Our   society   does   not
function in the vacuum of
social anarachy. Where the
law   can   not   requisition
descent behc/iour, it is left
up   to  our  community   to
slow-down and examine our
consciences   so   that   we
might preserve humanity.
Tom Bolland
St. Mark's College
Newman Club
Club to save UEL forest
Dragon game is OK
$
city desk:
features:
entertainment:
sports:
production:
Corinne Bjorge
Ross McLaren
Laura Busheikin
Victor Chew Wong
R. D. Shore
<£
I would like to protest
the stupidity of those upstart, narrow-minded individuals who caused the
removal of a number of
Double Dragon video
games. Having played the
game end-to-end quite often, I find its content does
not promote violence
against women any more
than it does so against men.
And in no way is the game's
opening sequence sufficient
grounds for its dismissal as
"sexist". Have any anti-
Dragon protestors seen the
whole game played
through? Better yet, have
they seen Renegade, an
older, similar game? Any
proficient player of that
game will tell you there is a
violently sexist screen far
worse than anything in
Double Dragon.
No problems will
solved by the game's
moval. I sincerely hope that
somebody will see the light;
in the meantime, how about
reinstalling the machines?
Nhat-Viet Phi
Music 1
be
re-
I hereby found a new
campus club called the
Friends of Woodland. Its
purpose is to avert the
threat by President David
Strangway and his fellow
comfortable bureaucrats to
chainsaw one quarter of our
lovely University Endowment Lands forest and sell it
to the developers.
This is a classic case of
short-term gain for long-
term pain. The gain is that
Strangway saves his bureaucratic hide by getting
badly needed cash for UBC's
budget without confronting
Vander Zalm andhis friends
who are shorting UBC's
budget because they don't
realize the value of higher
education. The pain is that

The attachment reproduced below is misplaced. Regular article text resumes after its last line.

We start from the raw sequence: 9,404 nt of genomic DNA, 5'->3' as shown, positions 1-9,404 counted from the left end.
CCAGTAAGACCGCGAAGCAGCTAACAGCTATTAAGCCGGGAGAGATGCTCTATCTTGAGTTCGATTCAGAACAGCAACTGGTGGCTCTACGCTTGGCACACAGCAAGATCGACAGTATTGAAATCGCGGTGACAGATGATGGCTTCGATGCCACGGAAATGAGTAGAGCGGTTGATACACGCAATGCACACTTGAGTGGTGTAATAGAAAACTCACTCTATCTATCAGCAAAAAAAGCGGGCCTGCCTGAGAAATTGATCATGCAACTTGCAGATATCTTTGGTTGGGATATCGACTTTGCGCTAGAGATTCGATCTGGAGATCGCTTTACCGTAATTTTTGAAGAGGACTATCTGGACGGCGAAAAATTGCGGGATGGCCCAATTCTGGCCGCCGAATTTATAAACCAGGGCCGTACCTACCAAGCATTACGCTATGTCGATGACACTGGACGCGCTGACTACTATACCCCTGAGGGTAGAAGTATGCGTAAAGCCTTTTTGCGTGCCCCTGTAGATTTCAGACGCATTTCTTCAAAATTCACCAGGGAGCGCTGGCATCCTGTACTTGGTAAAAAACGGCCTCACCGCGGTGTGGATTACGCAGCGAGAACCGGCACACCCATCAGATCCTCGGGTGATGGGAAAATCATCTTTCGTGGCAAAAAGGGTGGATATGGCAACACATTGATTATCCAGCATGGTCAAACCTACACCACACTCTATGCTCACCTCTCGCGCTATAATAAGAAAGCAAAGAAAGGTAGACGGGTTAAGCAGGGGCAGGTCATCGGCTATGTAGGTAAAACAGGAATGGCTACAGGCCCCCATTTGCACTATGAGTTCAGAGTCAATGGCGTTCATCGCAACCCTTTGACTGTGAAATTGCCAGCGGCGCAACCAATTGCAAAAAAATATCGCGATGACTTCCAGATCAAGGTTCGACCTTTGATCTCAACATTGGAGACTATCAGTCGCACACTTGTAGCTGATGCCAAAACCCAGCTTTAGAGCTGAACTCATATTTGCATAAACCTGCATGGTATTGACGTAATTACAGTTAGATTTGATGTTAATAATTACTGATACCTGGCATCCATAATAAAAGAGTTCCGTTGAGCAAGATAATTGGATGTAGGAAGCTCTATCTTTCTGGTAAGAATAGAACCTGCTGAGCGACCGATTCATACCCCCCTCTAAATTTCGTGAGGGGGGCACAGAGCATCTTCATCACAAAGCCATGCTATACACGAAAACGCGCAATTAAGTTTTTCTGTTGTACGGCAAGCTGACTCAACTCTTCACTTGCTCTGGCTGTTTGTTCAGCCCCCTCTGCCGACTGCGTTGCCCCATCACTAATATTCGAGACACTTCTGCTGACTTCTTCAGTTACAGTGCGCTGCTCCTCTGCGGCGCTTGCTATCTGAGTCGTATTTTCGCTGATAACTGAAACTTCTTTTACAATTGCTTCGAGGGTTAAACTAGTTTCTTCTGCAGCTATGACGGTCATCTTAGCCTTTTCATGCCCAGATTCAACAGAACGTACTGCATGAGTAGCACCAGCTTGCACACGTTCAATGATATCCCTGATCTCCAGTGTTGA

the threatened forest is a
priceless asset to UBC and
the surrounding urban
area. It is the last decent-
sized forestleft within walking and cycling distance of
hundreds of thousands of
nature-loving Vancouverites; a valuable source of
mental health-restoring
tranquility. It is beautiful
and of great educational
value to UBC students, particularly biology students. If
we allow this irreplaceable
asset to be chewed up by
bureaucrats, UBC will lose
greatly. The current budget
shortfall is rough, but
budget crises come and go
with political cycles; once
pavedover, parklandisgone
for keeps.
Friends of Woodland
has no structure, no officers,
and only one membership
requirement. This requirement is that you do something to let Strangway know
how concerned and annoyed
you are at his plan. Tell him
personally; take legal action; write a letter; do some
guerrilla theatre - whatever. Tell your fellow lovers
of biological diversity what
you've done at the March
Friends of Woodland party
I'm organizing (details
TBA), and the creators of
the most imaginative, effective acts will be honored
with liquid gifts.
Strangway's office informs
me that he is out of town
until February 13, so that
gives us a few days to think
up actions that will get his
attention and with luck
educate him.
Itis sad that Strangway
is either unaware of or
unmovedby the many horrifying examples around the
world ofthe fates of societies
which continuously nibble
away at their long-term living assets to finance band-
aid solutions to their problems; all the way from industrial nations' acid rain